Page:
So, you purchased your hens and they are starting to lay. But the eggs are a little messy when you bring them in. Should you scrub them with antibacterial soap? What about the eggs that you found in a pile behind the hen house—how do you know they are okay to eat? You cracked an egg and it had a little spot of blood in it—what does that mean? These are all questions that every new chicken owner asks and hopefully we can answer them here.
The right start
The key to clean eggs is in the nesting boxes. Keeping clean litter in the boxes will assure that your eggs will not be messy. If they are covered in droppings, you need to change the litter in the box. If they are covered in dried yolk, you have an egg eater and you need to deal with her.
But let’s say a few messy ones come in. How do you clean the eggs? As little as possible. Eggs naturally have a coating on them to keep the insides fresh. If you scrub them with soap, you will remove the coating and your eggs will not stay fresh as long. Generally wiping them off with a damp cloth is all that is needed. Sometimes a dry nylon scrubber, or old toothbrush, will do the trick. You can get them clean enough to put into the refrigerator and then clean them again, more vigorously, right before using them.
Testing for freshness
And what about that pile behind the hen house? If you want to know if they are fresh without opening them, which I recommend, you can check them for freshness with the float test. According to the The Encyclopedia of Country Living by Carla Emery, simply drop the eggs, one by one, into a bowl of water. If the egg lays flat on the bottom, it is fresh. If it stands up on end, it is a little less fresh. And if it floats, throw it as far away as possible. How does this work? The inside of the egg shell is lined with a thin membrane. As the egg ages, the membrane pulls away from the shell creating a pocket of air. The larger the pocket of air, the older the egg, and the higher the egg floats in the water.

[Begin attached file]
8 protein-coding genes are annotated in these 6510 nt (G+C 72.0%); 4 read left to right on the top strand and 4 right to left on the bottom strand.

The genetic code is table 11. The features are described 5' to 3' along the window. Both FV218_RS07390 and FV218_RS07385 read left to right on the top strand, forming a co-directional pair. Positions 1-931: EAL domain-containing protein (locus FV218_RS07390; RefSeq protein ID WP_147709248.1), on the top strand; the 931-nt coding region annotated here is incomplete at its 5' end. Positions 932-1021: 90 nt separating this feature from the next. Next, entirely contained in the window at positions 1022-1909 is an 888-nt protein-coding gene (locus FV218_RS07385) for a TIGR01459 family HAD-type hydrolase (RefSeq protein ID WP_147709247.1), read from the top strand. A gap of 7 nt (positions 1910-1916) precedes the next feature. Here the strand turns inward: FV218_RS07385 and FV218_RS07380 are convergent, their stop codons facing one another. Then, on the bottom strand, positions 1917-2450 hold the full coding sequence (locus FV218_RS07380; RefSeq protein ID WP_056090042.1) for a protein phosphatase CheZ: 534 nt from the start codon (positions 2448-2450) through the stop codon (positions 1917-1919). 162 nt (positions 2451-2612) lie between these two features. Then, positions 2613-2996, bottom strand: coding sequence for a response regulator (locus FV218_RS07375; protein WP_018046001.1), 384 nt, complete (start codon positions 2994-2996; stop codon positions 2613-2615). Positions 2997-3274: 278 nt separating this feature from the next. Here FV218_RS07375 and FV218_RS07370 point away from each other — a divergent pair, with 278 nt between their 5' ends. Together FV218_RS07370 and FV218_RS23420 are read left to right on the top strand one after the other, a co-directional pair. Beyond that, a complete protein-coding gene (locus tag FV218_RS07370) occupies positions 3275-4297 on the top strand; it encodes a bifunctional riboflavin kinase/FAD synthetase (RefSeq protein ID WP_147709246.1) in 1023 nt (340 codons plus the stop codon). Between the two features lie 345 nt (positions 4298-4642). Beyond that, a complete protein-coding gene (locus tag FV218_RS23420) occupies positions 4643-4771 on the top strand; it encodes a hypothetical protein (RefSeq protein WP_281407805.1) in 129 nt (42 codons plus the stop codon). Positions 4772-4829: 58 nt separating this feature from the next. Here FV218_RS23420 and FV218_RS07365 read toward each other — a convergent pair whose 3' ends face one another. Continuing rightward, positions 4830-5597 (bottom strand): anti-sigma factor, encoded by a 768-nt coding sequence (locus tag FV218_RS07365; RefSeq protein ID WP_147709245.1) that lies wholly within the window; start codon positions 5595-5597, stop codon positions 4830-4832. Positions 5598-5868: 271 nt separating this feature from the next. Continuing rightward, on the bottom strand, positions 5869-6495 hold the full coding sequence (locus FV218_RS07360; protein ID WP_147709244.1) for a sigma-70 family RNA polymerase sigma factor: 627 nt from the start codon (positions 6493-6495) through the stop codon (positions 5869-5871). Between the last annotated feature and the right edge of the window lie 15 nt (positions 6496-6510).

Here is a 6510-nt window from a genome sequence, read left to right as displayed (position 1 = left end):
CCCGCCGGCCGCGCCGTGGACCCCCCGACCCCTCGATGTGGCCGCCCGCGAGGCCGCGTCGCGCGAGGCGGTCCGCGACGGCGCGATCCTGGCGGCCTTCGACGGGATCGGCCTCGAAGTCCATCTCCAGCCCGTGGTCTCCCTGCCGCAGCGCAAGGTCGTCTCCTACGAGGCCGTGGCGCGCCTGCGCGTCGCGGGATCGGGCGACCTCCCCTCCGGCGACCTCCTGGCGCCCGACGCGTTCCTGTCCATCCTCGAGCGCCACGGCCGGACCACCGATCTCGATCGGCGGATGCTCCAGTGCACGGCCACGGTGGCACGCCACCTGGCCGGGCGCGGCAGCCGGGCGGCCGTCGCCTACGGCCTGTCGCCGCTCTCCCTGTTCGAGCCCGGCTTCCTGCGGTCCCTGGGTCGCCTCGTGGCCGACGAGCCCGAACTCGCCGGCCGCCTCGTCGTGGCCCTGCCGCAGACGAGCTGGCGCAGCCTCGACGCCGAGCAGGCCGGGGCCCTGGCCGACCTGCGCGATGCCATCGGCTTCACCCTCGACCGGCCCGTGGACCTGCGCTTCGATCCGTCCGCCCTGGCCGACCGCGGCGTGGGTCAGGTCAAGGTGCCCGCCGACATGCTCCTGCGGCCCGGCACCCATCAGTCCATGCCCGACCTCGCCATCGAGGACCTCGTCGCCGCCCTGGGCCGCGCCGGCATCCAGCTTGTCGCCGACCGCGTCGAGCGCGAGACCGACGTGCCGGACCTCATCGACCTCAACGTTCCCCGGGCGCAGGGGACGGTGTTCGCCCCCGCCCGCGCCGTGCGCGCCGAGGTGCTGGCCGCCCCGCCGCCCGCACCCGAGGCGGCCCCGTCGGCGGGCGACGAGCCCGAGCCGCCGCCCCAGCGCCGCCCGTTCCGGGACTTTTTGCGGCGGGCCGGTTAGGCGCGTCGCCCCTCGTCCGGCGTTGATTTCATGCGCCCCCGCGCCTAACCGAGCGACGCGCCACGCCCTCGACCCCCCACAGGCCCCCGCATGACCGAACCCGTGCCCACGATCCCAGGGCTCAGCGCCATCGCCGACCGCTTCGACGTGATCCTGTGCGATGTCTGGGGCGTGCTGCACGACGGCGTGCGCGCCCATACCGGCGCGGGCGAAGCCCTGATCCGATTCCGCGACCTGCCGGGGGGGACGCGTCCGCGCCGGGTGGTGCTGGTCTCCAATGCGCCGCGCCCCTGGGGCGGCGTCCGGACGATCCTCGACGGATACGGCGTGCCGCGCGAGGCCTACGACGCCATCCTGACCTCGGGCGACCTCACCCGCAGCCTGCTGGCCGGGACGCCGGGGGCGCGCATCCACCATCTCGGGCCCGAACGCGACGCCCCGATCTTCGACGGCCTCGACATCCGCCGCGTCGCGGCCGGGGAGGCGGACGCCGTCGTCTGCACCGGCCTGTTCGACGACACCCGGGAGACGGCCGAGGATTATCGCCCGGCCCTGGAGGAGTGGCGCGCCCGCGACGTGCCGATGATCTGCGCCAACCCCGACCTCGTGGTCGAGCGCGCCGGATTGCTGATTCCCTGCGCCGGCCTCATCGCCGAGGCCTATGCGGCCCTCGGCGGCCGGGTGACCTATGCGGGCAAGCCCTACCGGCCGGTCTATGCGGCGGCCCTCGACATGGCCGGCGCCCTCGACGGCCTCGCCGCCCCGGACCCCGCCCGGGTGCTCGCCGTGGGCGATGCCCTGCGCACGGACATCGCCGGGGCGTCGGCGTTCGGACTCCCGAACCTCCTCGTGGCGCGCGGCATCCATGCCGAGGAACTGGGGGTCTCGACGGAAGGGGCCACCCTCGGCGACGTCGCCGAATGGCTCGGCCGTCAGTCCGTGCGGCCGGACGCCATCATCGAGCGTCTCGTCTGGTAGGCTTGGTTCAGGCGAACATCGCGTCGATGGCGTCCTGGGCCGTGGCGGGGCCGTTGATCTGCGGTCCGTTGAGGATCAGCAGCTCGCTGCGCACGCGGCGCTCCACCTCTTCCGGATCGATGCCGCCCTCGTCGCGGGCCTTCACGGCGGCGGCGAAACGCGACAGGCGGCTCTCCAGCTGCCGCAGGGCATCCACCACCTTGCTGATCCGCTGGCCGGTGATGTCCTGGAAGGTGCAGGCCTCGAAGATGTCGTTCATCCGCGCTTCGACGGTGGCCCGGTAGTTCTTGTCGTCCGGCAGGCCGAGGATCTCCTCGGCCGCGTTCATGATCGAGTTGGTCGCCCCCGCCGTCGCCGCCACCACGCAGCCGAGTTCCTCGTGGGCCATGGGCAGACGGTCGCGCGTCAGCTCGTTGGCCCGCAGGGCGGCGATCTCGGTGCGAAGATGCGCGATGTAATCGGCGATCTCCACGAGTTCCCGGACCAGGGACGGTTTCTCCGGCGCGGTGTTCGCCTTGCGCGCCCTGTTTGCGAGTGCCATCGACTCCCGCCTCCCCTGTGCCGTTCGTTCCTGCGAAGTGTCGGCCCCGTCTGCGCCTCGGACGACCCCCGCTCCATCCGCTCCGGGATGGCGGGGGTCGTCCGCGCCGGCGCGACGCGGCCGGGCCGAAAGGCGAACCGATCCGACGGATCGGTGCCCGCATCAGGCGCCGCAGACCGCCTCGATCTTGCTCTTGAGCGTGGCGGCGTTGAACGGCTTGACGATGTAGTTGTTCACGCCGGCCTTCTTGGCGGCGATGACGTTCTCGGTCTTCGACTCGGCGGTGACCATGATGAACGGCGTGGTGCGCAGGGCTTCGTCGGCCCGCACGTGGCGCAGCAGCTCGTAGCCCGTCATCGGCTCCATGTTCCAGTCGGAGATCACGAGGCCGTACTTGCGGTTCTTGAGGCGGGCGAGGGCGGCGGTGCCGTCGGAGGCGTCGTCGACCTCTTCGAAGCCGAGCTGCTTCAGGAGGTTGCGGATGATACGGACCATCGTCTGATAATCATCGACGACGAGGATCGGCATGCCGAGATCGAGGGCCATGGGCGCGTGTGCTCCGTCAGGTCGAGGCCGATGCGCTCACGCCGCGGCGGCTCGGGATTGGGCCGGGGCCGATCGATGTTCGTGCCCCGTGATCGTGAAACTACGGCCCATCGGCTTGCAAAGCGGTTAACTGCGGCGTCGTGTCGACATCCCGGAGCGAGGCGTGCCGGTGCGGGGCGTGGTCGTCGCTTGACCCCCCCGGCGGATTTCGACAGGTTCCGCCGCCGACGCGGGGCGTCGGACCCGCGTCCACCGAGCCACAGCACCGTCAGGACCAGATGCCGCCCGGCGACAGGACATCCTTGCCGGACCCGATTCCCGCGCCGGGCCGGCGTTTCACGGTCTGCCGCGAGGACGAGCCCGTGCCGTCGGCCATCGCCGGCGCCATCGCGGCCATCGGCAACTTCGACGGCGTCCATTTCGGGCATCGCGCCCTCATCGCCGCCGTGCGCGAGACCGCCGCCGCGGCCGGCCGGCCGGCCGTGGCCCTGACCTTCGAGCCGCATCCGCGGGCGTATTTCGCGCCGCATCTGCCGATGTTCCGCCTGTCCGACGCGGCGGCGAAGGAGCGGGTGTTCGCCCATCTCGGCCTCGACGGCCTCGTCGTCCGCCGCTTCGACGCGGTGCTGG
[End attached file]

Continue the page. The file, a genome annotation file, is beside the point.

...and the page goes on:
But it looks funny
Farm fresh eggs will not look like the ones from the grocer. The yolk will be darker and firmer and it will stick to the fork when you try to scramble it. That is because your free-ranged hens have access to more nutrition (grass and bugs) than those kept in dark houses confined to a cage. Sometimes you will see a spot of blood in the egg. “That’s a hereditary characteristic in some chicken lines and doesn’t affect the edibility in the least,” said Emery. If you see a white spot that means the egg is fertile. If the shell is shaped funny, or has bumps on it, the egg inside is still good to eat. In fact, eggs with all these characteristics are perfectly good eating.
Don’t believe what you read
If you cannot raise chickens where you live, try to buy free-ranged eggs from someone who can. A healthy egg requires that the chicken has access to the outdoors all day. The chlorophyll from the grass and weeds, protein from the bugs, and vitamin D from the sun, all go into making that egg the true nutrition you seek. Eggs labeled “free-range” from the grocer guarantee none of that. The chickens on those farms may only have “access” to the outdoors for as little as a few minutes a day. And that doesn’t mean they have grass and bugs at their disposal. Also, an “organic” label only means that those chickens are fed organic feed. It does not mean that those chickens run around outside, living the healthy life that you desire. If you buy your eggs from a market farmer, ask how he houses his hens, how much time they have outside, if he has a rooster, and what type of feed he gives them.
Hens are at peak production in the summertime, so with the abundance of eggs you can enjoy omelettes, deviled eggs, and quiche to your heart’s content. And now you know if the egg is safe to eat.
Photo by TranceMist